“Very nice, Mr. Ears” – poetry in Star Trek can mean trouble
The connection between poetry and psychic powers persisted in Star Trek: The Original Series.
In the first season’s “Charlie X,” Charlie (Robert Walker, Jr.) makes Mr. Spock recite three snatches of poetry—one of the many ways the troubled and terrifyingly powerful teen asserts his control over the Enterprise and its crew.
Spock is first forced to declaim the first two lines of “The Tyger” from William Blake’s Songs of Innocence and of Experience: Shewing the Two Contrary States of the Human Soul (1794). Later, he croaks the first line of “The Raven” by Edgar Allan Poe (1845).
In between, Spock spits out this quick, Sol system-themed couplet: “Saturn rings around my head / Down a road that’s Martian red.” Leonard Nimoy’s choice to sharply turn his head and glare at Charlie as the final word is forced from him is dramatic and effective.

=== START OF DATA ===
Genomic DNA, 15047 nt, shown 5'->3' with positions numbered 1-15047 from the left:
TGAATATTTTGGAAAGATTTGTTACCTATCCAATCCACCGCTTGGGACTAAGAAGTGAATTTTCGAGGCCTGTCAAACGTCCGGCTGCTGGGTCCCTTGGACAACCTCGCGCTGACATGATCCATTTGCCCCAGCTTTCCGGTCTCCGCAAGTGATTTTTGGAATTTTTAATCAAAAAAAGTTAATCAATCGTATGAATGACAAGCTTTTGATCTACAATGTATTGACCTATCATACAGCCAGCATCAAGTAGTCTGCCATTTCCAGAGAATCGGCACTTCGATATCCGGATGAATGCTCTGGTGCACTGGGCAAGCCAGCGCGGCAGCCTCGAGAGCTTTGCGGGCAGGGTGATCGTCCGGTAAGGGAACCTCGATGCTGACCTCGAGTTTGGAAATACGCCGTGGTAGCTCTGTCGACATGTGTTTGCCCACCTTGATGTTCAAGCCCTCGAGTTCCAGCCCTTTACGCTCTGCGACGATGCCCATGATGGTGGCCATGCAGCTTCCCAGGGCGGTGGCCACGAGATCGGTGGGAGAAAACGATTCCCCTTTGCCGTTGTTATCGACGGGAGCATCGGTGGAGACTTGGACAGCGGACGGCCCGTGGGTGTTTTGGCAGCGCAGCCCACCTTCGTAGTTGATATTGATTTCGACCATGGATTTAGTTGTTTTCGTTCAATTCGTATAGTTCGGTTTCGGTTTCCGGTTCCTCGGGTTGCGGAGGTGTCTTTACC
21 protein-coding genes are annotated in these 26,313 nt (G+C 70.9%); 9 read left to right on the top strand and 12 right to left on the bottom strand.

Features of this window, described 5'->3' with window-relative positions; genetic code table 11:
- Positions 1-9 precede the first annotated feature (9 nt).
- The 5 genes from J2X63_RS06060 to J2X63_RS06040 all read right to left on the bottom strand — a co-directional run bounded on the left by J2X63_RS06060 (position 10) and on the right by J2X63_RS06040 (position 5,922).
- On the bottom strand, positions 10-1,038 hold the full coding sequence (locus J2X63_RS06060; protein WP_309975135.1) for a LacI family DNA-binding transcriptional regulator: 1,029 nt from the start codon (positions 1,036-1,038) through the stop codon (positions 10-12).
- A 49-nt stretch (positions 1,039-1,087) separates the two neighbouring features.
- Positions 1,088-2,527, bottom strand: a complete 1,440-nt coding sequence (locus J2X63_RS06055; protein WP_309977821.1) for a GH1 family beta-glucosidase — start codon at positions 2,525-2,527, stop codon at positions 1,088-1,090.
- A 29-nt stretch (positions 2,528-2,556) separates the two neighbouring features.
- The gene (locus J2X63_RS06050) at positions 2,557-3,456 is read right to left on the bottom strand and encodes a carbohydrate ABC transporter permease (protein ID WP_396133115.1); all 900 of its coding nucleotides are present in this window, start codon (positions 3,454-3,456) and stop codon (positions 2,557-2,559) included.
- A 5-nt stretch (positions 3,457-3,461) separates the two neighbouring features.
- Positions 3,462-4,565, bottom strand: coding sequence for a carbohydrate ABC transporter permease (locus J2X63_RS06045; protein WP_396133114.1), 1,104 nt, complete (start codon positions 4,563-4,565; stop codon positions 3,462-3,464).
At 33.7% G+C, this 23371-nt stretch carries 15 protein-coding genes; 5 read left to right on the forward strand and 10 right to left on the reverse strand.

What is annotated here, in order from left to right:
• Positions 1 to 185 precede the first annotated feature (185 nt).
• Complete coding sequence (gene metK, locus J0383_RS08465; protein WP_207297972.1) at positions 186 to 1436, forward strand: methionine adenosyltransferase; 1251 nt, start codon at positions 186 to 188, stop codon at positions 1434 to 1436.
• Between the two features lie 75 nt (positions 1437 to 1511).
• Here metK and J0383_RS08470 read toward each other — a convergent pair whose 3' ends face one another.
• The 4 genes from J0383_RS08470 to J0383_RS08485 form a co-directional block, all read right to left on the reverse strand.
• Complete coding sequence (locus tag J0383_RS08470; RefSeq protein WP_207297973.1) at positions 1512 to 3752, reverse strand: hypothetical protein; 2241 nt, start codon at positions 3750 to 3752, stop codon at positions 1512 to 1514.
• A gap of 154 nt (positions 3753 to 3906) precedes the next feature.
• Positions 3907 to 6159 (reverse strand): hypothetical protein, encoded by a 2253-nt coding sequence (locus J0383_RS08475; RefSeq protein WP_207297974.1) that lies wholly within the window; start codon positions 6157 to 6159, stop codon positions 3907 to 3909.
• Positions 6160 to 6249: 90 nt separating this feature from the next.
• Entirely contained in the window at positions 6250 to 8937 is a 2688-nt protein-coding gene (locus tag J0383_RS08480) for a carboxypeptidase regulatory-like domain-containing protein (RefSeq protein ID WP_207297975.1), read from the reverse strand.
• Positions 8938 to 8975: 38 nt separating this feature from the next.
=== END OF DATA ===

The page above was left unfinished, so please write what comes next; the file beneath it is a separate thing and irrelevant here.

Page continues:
Whether this text is some 23rd-century nursery rhyme or an Ogden Nash-like nonsense poem, we don’t know. Written for the episode, the couplet was, in the final draft script, a quatrain (also per Memory Alpha):
"Saturn’s rings upon my finger Vulcan’s helmet on my head. Jupiter’s chariot ‘neath my feet Down the road that’s Martian red."
I like the longer version for its mythological associations. But Charlie’s not about letting us have nice things!
In the third season’s “Plato’s Stepchildren,” we hear even more psychically induced poetry.
The sadistic Platonians not only force Spock to sing “Maiden Wine”—written by Nimoy and included on his 1968 album The Touch of Leonard Nimoy—but also get a command performance of some doggerel and dance from Spock and Kirk.
Their little ditty isn’t from Lewis Carroll’s Through the Looking Glass (1871), but sounds like it could be. Tweedledum and Tweedledee are characters in the book, and Kirk and Spock’s words include some wonderfully weird nonsense from its “Jabberwocky” poem.